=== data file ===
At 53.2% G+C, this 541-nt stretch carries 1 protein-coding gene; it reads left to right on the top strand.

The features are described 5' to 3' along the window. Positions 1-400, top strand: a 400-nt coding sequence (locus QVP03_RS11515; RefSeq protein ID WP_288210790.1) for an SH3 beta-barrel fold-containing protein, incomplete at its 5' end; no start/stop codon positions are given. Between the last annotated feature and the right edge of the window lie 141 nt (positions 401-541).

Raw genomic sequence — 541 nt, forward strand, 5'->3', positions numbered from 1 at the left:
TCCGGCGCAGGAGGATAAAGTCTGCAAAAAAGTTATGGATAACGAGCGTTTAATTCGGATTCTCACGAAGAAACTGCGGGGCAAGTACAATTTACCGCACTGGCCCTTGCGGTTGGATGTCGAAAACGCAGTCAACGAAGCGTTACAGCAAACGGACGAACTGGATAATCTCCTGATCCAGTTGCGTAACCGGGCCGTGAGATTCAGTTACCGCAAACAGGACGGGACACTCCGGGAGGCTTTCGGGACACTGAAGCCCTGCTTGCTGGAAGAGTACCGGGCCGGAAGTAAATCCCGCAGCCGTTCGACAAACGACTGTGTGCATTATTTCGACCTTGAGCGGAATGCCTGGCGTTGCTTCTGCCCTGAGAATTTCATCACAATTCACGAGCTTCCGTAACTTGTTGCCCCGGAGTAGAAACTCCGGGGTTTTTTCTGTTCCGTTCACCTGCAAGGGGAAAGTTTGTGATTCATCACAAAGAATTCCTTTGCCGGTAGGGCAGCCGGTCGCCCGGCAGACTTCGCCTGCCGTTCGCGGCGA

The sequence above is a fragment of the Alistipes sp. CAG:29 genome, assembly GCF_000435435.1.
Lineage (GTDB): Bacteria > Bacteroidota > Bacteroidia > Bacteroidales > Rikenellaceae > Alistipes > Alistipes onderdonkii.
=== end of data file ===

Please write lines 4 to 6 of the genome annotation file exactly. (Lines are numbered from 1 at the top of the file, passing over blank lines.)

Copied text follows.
TCCGGCGCAGGAGGATAAAGTCTGCAAAAAAGTTATGGATAACGAGCGTTTAATTCGGATTCTCACGAAGAAACTGCGGGGCAAGTACAATTTACCGCACTGGCCCTTGCGGTTGGATGTCGAAAACGCAGTCAACGAAGCGTTACAGCAAACGGACGAACTGGATAATCTCCTGATCCAGTTGCGTAACCGGGCCGTGAGATTCAGTTACCGCAAACAGGACGGGACACTCCGGGAGGCTTTCGGGACACTGAAGCCCTGCTTGCTGGAAGAGTACCGGGCCGGAAGTAAATCCCGCAGCCGTTCGACAAACGACTGTGTGCATTATTTCGACCTTGAGCGGAATGCCTGGCGTTGCTTCTGCCCTGAGAATTTCATCACAATTCACGAGCTTCCGTAACTTGTTGCCCCGGAGTAGAAACTCCGGGGTTTTTTCTGTTCCGTTCACCTGCAAGGGGAAAGTTTGTGATTCATCACAAAGAATTCCTTTGCCGGTAGGGCAGCCGGTCGCCCGGCAGACTTCGCCTGCCGTTCGCGGCGA

The sequence above is a fragment of the Alistipes sp. CAG:29 genome, assembly GCF_000435435.1.
Lineage (GTDB): Bacteria > Bacteroidota > Bacteroidia > Bacteroidales > Rikenellaceae > Alistipes > Alistipes onderdonkii.